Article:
It was three beers in that I felt I wouldn’t be able to have the fourth one by using up the free-drink chip. I asked Teya for the bill and asked her to give my chip to Larry and add one drink for everyone else in that bar to that bill. She took my chip and moved towards Larry. Larry was engaged in a conversation with two other men, maybe twenty years younger than him, and was facing the opposite direction from me. Teya got his attention and said “that gentleman bought you a drink.” “Oh thanks” said Larry, this time turning more than halfway and moving his chair to sit more towards me. And then with an upbeat tone, “so what brings you here?”

I said that I had gone to college in Austin, Minnesota when I was nineteen, and that I had now come back to meet up with my college friends after thirteen years but was also travelling throughout Midwest stopping in small towns. We started talking.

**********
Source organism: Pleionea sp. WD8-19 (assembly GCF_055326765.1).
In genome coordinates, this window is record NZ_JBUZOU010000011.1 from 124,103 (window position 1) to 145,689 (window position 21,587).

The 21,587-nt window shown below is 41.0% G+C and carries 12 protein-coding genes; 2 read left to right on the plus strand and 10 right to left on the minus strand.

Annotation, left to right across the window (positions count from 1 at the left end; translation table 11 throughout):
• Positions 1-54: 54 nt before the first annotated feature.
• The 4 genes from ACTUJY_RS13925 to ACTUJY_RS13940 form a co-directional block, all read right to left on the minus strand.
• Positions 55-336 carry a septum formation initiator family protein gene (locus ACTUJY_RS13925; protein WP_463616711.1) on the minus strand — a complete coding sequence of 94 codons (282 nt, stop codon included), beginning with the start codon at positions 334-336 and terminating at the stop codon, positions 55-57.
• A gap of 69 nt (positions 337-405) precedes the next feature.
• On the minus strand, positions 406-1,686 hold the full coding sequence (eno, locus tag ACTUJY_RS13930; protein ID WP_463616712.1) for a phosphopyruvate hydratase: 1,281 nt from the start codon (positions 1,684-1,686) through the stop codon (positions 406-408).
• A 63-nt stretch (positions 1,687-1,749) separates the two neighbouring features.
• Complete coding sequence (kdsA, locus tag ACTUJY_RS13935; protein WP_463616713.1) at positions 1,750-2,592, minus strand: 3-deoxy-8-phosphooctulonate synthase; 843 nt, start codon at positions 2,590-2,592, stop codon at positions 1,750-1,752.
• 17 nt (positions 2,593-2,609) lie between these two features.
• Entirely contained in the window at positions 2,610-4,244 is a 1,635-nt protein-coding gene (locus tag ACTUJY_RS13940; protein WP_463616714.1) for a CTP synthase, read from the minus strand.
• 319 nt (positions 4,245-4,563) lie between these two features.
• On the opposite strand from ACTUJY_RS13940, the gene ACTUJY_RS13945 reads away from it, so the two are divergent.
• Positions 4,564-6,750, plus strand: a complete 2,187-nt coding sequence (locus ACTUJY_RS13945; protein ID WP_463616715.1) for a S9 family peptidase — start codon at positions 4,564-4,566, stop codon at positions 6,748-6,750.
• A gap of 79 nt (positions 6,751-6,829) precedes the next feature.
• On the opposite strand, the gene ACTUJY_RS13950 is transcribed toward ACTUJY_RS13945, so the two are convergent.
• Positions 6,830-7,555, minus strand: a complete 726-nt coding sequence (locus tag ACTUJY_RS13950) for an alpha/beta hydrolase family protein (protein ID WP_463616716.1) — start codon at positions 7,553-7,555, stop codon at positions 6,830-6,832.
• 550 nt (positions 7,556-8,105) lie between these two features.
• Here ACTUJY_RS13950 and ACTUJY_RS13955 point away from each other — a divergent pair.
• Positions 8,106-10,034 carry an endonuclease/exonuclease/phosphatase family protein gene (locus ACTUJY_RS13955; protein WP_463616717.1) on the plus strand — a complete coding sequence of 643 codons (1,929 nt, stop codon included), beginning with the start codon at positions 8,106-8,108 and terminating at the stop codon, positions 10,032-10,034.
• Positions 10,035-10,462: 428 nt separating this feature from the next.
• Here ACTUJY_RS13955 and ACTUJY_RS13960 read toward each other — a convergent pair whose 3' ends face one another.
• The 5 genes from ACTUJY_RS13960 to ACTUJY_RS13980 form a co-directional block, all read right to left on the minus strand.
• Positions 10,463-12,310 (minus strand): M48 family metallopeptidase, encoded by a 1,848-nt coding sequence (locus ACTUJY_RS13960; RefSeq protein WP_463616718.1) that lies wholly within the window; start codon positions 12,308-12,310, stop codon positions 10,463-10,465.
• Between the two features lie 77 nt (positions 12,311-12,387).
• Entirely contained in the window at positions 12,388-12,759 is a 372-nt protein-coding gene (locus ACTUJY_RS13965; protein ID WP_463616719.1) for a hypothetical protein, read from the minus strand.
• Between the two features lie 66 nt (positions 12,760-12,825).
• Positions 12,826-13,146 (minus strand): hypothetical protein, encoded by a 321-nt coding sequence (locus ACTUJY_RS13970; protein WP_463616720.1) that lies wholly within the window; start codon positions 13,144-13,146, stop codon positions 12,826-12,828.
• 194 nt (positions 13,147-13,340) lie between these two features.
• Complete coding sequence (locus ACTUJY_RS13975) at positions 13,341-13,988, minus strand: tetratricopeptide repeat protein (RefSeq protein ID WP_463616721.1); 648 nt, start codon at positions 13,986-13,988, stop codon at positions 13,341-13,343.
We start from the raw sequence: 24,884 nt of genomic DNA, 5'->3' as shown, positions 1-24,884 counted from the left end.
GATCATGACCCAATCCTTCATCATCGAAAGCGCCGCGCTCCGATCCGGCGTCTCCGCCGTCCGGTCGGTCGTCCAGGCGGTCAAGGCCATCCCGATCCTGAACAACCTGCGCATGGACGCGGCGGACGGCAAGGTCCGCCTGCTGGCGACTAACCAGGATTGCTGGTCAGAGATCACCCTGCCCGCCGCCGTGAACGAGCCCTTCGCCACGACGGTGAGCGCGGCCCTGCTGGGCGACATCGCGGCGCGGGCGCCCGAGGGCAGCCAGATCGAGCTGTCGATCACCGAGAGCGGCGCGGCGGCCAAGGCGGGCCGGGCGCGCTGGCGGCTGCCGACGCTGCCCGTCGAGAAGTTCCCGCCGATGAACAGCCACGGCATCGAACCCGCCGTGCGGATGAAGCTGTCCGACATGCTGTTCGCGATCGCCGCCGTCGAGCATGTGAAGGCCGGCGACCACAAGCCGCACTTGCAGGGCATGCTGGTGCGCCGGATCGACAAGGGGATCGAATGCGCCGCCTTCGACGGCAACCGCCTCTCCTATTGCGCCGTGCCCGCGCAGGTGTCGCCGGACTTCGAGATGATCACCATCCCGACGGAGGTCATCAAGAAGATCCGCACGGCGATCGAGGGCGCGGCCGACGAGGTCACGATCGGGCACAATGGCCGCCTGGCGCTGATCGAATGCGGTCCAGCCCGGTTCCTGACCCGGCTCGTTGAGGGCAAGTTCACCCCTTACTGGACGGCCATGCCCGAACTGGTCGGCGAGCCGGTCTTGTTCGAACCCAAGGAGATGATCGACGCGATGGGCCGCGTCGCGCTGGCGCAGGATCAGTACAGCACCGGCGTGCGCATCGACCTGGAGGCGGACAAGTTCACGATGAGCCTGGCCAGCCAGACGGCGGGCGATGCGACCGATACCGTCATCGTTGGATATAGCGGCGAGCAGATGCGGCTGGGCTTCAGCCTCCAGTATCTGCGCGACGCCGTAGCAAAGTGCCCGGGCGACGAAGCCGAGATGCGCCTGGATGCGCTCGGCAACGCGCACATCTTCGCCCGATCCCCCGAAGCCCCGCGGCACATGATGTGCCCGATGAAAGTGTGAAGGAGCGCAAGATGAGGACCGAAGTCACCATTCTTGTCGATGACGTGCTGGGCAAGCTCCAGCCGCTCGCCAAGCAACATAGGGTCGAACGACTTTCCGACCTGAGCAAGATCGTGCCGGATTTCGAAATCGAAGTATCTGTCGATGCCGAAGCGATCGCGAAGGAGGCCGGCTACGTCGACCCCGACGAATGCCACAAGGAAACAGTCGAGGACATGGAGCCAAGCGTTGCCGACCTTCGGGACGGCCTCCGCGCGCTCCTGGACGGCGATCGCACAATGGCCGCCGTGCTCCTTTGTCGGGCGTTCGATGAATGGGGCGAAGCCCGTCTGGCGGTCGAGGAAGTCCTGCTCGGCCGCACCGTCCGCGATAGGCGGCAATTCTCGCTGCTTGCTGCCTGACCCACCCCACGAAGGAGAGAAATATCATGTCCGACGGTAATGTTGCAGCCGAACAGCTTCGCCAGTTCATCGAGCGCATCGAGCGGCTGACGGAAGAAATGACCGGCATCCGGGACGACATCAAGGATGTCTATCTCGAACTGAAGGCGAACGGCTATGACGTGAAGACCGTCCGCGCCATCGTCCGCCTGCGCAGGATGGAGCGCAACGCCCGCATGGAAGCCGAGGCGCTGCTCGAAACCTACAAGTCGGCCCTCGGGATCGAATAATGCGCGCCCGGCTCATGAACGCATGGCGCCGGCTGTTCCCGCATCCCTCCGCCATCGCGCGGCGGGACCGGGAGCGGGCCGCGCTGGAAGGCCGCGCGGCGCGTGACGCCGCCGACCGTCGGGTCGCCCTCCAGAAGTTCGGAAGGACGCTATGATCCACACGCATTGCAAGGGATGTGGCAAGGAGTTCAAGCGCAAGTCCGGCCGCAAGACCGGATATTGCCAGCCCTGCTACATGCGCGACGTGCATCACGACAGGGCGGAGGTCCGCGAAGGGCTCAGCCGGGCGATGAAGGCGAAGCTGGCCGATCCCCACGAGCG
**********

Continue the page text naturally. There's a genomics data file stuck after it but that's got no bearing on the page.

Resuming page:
I told him my story. About my move to this country and my divorce. How we were best friends again and still a family.

Larry, after getting his undergraduate degree in something what I think today is called mechanical engineering, immediately started working for the Ford Motor Company. From what I remember, the company had a big part in his overall career but after working there for the first few years he left the job and started teaching. “Teaching where?” I said. “Kids,” he said. He shared how fulfilling it was to explain the nitty gritty details of mechanical reactions and motions to kids, — and kids, he said, were zealous in their wanting to learn. “You feel a lot of fulfillment at the end of a day,” Larry said. And when he said that, I could see his eyes shine the memories of fulfillment from doing that in the past.